How well do you know baby teeth?

  • Published
  • By Capt. Travis Cripps, DMD
  • 509th Medical Group
National Children’s Dental Health Month is right around the corner and the Dental Clinic staff at Whiteman Air Force Base, Missouri hopes to improve understanding and awareness for the importance of oral health. Here is a quiz to test your knowledge of some common dental topics.

1. True or False: Baby teeth are going to fall out, so they don’t matter.
False: While baby teeth will be replaced by permanent, adult teeth, it is important to recognize the roles of baby teeth. Most children between the ages of one and 12, will have at least one baby tooth. Baby teeth, like adult teeth, aid in chewing, speaking, proper tooth alignment, and self-esteem. Premature loss of baby teeth can lead to trouble eating, improper spacing between teeth, delayed eruption of adult teeth, and low self-esteem. Maintaining good oral health protects the permanent teeth as they erupt.

2. True or False: My 3-year-old brushes his teeth very well, by himself.
False: While some children are enthusiastic about brushing, very few children have the manual dexterity to accomplish this task until approximately age six. If your child is already in the routine of brushing twice a day, nice work! The next step is to assist your child with daily brushing to ensure all plaque is removed.

3. True or False: My child got his first tooth, I should see a dentist.
True: The American Dental Association recommends children see a dentist within six months of the eruption of the first tooth but no later than one year of age. The first couple of visits to the dentist are typically very easy-going and educational. Establishing a dental home at a young age not only helps with early detection of oral abnormalities, but also makes the dental office a more familiar, comfortable place for your child.

4. True or False: My child will get cavities because everyone in my family has cavities.
False: Genetics play a role in our oral health. However, behavior plays a larger role. Cavities need certain key elements in order to form. These elements are bacteria, food, time, and teeth (no surprise). Brushing for two minutes, twice a day will likely disrupt or remove cavity forming bacteria. The less time these bacteria spend on the teeth, the lower the chances of forming a cavity. Also, cavity-forming bacteria love sugar and other refined carbohydrates! A healthy diet low in refined carbohydrates will limit the food source for the bacteria. Foods more prone to cause cavities include sodas, juices, cookies, cakes, crackers, and sticky candies. With these foods, moderation is key. Snacking frequently between meals or right before bed provides oral bacteria with a steady supply of food, leading to more cavities.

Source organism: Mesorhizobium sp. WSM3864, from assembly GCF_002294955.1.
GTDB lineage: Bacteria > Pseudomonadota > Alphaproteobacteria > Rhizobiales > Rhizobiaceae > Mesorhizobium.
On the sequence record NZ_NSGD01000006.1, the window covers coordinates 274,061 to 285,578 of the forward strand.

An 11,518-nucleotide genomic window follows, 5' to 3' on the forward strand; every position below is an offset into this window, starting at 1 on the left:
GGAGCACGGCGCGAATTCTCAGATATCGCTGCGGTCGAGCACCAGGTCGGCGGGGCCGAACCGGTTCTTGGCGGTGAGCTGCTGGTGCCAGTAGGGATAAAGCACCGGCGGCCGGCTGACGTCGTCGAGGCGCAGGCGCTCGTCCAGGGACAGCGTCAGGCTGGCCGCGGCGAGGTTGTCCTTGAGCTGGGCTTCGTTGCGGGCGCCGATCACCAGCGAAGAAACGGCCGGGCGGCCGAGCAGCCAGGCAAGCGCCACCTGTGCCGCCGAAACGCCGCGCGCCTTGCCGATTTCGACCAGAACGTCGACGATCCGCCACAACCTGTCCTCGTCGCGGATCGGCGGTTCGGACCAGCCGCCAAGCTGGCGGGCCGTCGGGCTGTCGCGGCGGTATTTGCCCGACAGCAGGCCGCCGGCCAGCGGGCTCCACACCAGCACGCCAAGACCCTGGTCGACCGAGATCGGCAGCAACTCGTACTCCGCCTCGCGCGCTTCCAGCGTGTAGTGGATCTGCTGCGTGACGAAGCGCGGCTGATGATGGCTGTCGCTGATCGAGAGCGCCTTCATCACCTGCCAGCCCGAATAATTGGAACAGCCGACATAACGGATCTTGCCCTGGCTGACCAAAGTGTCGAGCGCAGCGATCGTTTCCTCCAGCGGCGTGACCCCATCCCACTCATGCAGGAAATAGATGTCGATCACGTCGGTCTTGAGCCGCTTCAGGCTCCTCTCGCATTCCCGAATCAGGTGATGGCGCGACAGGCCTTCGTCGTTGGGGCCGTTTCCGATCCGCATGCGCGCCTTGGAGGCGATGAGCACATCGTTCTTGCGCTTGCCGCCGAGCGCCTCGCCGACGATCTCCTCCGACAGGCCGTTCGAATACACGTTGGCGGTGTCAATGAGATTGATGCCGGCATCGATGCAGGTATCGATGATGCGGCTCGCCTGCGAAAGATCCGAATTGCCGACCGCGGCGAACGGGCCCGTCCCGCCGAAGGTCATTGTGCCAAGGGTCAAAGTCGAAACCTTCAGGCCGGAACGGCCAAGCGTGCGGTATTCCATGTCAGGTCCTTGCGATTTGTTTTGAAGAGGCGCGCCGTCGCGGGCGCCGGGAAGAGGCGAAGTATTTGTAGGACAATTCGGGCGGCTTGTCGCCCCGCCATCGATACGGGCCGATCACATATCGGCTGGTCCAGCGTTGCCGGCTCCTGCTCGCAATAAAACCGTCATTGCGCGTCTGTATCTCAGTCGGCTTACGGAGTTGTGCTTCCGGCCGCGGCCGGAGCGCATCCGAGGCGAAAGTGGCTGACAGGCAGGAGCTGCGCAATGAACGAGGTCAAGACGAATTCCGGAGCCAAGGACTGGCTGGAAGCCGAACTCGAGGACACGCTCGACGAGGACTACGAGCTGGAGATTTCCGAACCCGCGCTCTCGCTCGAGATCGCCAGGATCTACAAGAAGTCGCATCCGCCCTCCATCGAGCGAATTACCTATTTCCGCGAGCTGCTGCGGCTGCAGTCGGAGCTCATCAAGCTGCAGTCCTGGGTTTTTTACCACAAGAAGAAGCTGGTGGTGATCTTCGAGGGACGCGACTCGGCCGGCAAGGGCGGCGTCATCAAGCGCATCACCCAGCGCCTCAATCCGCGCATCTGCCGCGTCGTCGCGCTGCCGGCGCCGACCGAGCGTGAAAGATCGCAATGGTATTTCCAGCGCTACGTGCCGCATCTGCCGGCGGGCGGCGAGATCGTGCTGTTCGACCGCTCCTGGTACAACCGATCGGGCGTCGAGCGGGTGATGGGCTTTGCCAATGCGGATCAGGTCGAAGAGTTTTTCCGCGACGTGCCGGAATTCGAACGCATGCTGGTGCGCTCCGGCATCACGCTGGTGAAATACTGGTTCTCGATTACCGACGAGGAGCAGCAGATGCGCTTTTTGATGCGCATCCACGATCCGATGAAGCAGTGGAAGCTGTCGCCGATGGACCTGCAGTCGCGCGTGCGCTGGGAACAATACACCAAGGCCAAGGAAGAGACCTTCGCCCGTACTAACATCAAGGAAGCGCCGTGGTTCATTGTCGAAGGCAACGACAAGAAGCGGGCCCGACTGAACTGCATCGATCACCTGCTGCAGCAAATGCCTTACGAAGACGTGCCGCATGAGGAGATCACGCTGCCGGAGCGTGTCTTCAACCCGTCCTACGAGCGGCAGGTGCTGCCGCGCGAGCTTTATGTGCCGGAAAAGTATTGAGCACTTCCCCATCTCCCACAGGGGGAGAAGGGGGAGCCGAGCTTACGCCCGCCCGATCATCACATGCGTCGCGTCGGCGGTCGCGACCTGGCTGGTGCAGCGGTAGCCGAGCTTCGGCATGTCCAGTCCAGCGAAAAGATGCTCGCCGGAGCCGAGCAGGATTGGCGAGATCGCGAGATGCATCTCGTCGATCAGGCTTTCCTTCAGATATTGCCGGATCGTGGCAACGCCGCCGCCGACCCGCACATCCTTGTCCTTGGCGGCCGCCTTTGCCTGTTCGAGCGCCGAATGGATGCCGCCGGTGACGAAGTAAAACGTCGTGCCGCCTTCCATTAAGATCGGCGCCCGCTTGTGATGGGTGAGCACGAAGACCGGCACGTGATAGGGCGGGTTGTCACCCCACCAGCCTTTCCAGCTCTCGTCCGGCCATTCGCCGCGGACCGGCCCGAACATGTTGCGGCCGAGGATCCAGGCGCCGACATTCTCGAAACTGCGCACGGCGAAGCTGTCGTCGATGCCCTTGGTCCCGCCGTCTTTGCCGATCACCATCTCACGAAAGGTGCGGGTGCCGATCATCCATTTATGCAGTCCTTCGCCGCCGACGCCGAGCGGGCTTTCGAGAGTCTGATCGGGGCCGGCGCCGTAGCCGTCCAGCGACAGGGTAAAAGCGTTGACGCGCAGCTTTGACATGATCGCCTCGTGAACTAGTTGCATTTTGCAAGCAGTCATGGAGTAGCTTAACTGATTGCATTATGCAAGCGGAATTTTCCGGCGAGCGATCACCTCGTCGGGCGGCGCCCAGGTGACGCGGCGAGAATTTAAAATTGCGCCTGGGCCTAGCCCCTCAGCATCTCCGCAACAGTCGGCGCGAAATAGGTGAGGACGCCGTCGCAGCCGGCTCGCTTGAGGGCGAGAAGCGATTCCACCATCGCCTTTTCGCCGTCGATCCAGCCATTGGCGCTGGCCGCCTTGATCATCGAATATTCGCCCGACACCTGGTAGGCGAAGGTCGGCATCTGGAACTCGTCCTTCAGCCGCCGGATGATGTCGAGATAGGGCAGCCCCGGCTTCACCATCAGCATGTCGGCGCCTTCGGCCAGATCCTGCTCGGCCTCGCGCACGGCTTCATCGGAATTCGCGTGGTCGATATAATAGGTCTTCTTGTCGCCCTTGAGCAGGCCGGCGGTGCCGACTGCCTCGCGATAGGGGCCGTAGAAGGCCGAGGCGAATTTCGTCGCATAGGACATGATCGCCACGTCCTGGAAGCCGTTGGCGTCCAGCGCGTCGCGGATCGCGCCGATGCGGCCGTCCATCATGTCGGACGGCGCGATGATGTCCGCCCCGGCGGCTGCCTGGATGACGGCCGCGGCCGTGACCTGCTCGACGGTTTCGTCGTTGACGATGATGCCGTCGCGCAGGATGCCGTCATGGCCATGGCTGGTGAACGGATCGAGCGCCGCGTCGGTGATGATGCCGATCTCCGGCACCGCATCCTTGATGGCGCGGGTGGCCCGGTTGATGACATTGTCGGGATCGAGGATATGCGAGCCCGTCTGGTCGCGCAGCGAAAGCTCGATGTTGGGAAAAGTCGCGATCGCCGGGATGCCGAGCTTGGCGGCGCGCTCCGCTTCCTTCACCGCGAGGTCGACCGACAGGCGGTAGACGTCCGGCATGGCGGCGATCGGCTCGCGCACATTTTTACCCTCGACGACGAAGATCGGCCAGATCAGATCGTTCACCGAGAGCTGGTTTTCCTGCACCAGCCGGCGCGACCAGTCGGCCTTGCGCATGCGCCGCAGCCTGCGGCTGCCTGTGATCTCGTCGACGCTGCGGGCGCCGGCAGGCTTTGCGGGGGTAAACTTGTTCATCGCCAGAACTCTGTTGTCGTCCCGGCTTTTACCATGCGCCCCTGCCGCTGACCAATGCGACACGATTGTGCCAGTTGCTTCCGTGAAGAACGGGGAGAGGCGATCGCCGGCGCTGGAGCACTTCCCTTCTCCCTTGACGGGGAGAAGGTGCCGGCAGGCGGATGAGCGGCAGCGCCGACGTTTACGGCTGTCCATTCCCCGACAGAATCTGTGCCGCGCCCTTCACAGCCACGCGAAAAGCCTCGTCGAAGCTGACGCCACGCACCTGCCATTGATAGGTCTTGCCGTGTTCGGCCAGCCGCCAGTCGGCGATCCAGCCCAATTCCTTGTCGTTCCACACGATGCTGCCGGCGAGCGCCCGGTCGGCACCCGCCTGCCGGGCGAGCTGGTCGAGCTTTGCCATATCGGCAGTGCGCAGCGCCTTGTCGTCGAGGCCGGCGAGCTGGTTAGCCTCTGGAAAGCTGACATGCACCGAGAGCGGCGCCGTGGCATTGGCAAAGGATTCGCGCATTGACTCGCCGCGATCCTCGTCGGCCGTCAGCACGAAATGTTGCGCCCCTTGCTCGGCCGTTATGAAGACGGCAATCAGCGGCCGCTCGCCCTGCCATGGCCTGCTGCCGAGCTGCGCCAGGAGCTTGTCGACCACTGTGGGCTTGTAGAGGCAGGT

5. True or False: My dentist says my child should get sealants on his permanent teeth.
True: Sealant placement in children is very common in dentistry. These preventive restorations reduce the risks of forming cavities on the chewing surface of teeth by as much as 80 percent! Because of the lower number of cavities, children with sealants will also require fewer fillings resulting in quicker, more enjoyable trips to the dentist.

The Dental Clinic at Whiteman AFB is dedicated to providing high quality care to its Active Duty members. While dependents can only be seen on an emergent/space-available basis, the dentists of Whiteman are happy to answer any questions or address any dental concerns for you and your family at 660-687-2201. Have a great month!